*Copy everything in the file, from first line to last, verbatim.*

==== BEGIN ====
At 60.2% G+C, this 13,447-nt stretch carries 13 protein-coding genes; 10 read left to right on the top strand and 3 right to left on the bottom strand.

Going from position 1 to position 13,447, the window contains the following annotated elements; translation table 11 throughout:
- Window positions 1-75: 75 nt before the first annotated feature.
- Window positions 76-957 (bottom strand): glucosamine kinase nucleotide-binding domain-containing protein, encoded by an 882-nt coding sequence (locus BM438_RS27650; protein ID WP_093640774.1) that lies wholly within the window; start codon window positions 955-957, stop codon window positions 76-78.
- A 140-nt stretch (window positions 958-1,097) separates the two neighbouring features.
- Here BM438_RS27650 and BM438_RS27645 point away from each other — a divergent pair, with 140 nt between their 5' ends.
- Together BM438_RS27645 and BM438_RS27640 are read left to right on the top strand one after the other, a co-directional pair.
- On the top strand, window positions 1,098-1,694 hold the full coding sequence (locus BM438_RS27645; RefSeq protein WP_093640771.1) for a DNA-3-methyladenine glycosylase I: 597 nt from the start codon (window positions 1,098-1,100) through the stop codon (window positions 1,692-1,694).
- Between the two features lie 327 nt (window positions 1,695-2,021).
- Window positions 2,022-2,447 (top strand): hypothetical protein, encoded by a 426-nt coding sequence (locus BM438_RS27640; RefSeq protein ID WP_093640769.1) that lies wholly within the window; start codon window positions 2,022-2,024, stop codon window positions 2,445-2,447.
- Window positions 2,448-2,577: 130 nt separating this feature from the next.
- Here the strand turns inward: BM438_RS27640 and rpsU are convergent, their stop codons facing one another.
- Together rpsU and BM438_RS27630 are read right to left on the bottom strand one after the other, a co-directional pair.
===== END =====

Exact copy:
At 60.2% G+C, this 13,447-nt stretch carries 13 protein-coding genes; 10 read left to right on the top strand and 3 right to left on the bottom strand.

Going from position 1 to position 13,447, the window contains the following annotated elements; translation table 11 throughout:
- Window positions 1-75: 75 nt before the first annotated feature.
- Window positions 76-957 (bottom strand): glucosamine kinase nucleotide-binding domain-containing protein, encoded by an 882-nt coding sequence (locus BM438_RS27650; protein ID WP_093640774.1) that lies wholly within the window; start codon window positions 955-957, stop codon window positions 76-78.
- A 140-nt stretch (window positions 958-1,097) separates the two neighbouring features.
- Here BM438_RS27650 and BM438_RS27645 point away from each other — a divergent pair, with 140 nt between their 5' ends.
- Together BM438_RS27645 and BM438_RS27640 are read left to right on the top strand one after the other, a co-directional pair.
- On the top strand, window positions 1,098-1,694 hold the full coding sequence (locus BM438_RS27645; RefSeq protein WP_093640771.1) for a DNA-3-methyladenine glycosylase I: 597 nt from the start codon (window positions 1,098-1,100) through the stop codon (window positions 1,692-1,694).
- Between the two features lie 327 nt (window positions 1,695-2,021).
- Window positions 2,022-2,447 (top strand): hypothetical protein, encoded by a 426-nt coding sequence (locus BM438_RS27640; RefSeq protein ID WP_093640769.1) that lies wholly within the window; start codon window positions 2,022-2,024, stop codon window positions 2,445-2,447.
- Window positions 2,448-2,577: 130 nt separating this feature from the next.
- Here the strand turns inward: BM438_RS27640 and rpsU are convergent, their stop codons facing one another.
- Together rpsU and BM438_RS27630 are read right to left on the bottom strand one after the other, a co-directional pair.